wondering momentarily about how such a network can exist in the 21st century, we took a pencil and paper and sketched out a scenario for integrating the LDS network with the proven Internet technology. The fundamental points we came up with are: 1. IP packets carry electricity in discrete, digitized form. 2. Each packet would deliver electricity to its destination (e.g., a device with an IP address) on-demand. 3. MPLS control will be used to switch packets within the core LDS, and in the edge premises. The architecture for this is referred to as Mostly-Pointless Lamp Switching (MPLampS). 4. The MPLampS architectural model will accommodate both the overlay model, where the electricity consuming devices (referred to as "lamps") are operated over a distinct control plane, and the peer model, in which the lamps and the distribution network use a single control plane. 5. RSVP-TE (RSVP with Tariff Extensions) will be used for establishing paths for electricity flow in a de-regulated environment. 6. COPS will be used to support accounting and policy. After jotting these points down, we felt better. We then noted the following immediate advantages of the proposed scheme: 1. Switches and transformers in the LDS can be replaced by LSRs, thereby opening up a new market for routers. 2. Electricity can be routed over the Internet to reach remote places which presently do not have electricity connections but have only Internet kiosks (e.g., rural India). 3. Electrical technicians can be replaced by highly paid IP network administrators, and 4. The IETF can get involved in another unrelated technology area. In the following, we describe the technical issues in a vague manner. 2] to digitize electrical voltages. In essence, an Electricity Source (ES) such as a generator is connected to a DV encoder that encodes the voltage and current, and produces a bit stream. This bit stream can be carried in IP packets to various destinations (referred to as LERs - Low-voltage Electricity Receptors) on-demand. At the destination, a DV decoder produces the right voltage and current based on the received bit stream. It is to be determined whether the Real-time Transport Protocol (RTP) can be
used for achieving synchronization and end-to-end control. We leave draft writing opportunities in the RTP area to our friends and colleagues.
3]. This observation has a serious implication on the scalability of the signaling mechanism. Specifically, the distribution network must be able to handle tens of thousands of requests all at once. The signaling load can be reduced if multicast delivery is used. Briefly, a request for electricity is not sent from the lamp all the way to an ES, but is handled by the first LSR that is already in the path to another lamp.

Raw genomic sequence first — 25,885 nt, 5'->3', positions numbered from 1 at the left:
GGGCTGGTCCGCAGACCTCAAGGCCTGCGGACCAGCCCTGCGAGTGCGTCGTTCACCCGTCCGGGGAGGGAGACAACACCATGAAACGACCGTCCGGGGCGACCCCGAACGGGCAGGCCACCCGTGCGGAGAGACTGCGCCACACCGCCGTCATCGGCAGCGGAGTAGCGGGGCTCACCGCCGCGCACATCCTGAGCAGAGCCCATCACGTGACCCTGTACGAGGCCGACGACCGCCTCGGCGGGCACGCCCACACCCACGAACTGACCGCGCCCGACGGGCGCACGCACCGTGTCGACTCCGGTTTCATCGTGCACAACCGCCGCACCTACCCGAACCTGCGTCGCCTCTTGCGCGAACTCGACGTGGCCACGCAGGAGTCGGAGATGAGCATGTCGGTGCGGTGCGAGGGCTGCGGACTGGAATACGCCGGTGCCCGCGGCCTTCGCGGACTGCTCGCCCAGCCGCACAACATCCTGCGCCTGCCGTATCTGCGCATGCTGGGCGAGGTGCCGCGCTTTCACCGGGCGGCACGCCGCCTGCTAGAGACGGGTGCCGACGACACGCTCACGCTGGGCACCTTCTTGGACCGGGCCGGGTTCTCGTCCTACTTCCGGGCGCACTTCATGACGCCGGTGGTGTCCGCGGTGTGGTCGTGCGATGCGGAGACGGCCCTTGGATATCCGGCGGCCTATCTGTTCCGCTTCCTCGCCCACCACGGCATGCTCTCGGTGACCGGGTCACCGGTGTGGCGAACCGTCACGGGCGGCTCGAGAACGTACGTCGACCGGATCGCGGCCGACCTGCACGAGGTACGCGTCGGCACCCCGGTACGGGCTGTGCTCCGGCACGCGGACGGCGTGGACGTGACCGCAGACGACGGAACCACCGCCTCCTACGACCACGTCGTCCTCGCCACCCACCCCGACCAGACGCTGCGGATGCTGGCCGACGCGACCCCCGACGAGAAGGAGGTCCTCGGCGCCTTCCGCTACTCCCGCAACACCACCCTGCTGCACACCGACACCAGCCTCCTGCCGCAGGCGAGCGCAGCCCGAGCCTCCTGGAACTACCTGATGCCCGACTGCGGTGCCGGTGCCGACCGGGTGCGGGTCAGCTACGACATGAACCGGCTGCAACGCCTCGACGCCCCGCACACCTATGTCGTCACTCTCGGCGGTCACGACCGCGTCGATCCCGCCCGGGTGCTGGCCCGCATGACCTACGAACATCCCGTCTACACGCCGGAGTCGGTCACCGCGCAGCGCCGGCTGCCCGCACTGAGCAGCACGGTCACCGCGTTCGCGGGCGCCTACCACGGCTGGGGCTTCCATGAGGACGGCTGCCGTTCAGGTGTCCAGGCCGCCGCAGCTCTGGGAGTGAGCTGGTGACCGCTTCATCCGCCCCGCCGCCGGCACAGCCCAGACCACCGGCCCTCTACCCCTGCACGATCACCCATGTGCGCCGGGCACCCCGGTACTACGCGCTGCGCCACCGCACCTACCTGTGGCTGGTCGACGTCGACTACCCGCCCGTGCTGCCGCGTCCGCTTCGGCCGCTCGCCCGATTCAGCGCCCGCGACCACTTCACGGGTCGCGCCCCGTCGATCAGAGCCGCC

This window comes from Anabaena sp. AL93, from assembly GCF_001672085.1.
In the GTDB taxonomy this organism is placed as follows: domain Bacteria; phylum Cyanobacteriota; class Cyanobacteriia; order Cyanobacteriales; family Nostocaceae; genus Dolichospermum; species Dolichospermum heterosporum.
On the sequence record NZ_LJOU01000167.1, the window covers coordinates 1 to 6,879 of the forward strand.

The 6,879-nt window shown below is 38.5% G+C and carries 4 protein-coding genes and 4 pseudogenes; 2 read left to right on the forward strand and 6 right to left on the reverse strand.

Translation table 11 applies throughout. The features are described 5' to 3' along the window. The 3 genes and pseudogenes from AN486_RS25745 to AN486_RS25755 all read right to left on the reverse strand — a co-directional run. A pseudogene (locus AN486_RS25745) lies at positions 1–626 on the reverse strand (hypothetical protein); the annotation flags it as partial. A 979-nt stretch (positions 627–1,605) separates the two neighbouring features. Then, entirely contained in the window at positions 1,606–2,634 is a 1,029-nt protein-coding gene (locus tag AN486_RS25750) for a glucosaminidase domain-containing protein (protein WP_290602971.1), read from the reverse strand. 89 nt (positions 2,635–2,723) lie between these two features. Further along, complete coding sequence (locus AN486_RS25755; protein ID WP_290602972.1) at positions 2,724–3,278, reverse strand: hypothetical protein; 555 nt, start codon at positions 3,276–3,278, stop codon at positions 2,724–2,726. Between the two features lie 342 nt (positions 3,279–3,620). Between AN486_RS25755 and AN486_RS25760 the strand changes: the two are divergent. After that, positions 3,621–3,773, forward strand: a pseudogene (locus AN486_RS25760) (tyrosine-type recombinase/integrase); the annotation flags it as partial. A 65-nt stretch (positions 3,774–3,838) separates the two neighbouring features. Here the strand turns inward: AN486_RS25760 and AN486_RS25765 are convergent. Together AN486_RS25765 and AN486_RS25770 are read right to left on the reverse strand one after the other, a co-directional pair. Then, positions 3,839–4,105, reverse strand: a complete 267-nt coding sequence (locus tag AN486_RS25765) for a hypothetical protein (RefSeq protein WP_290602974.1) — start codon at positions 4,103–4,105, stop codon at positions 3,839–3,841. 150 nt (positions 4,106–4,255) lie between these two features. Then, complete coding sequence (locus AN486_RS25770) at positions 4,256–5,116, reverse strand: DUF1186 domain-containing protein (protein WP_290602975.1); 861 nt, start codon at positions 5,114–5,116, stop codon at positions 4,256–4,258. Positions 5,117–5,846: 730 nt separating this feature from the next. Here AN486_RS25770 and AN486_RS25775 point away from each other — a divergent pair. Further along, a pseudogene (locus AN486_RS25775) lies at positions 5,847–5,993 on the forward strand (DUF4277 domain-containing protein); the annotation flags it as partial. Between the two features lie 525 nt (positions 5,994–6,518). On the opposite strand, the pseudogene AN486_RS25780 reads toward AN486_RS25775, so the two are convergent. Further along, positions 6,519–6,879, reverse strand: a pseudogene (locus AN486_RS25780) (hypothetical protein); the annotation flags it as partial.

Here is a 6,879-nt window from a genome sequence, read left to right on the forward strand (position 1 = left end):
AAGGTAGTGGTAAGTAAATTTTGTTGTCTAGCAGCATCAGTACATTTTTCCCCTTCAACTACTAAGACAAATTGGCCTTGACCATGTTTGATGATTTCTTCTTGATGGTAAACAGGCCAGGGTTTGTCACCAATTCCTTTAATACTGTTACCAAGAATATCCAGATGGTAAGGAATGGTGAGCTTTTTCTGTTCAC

Support for this requires the application of multicast routing protocols together with RSVP-TE shared reservation styles and the development of MPLampS multicast forwarding mode. We are currently studying the following multicast routing protocol: o DVMRP: Discrete Voltage Multicast Routing Protocol - this protocol works over existing voltage routing protocols but the danger here is that electricity is delivered to all lamps when any one lamp is turned on. Indeed, the switching semantics gets annoying - all lamps get turned on periodically and those not needed must be switched off each time manually. Other protocols we will eventually consider are Current-Based Tree (CBT) and Practically Irrelevant Multicast (PIM). An issue we are greatly interested in is multicast scope: we would like support for distributing electricity with varying scope, from lamps within a single Christmas tree to those in entire cities. Needless to say, we will write many detailed documents on these topics as time progresses. 1. A. Malis, et al., "SONET/SDH Circuit Emulation Service Over MPLS (CEM) Encapsulation", Internet Draft, Work in Progress. 2. International Tarriffed Utilities association draft standard, ITU G.110/230V, "Discrete Voltage Encoding", March, 1999. 3. International Tarriffed Utilities association technical report, ITU (SG-55) TR-432-2000, "Empirical Models for Energy Utilization", September, 2000.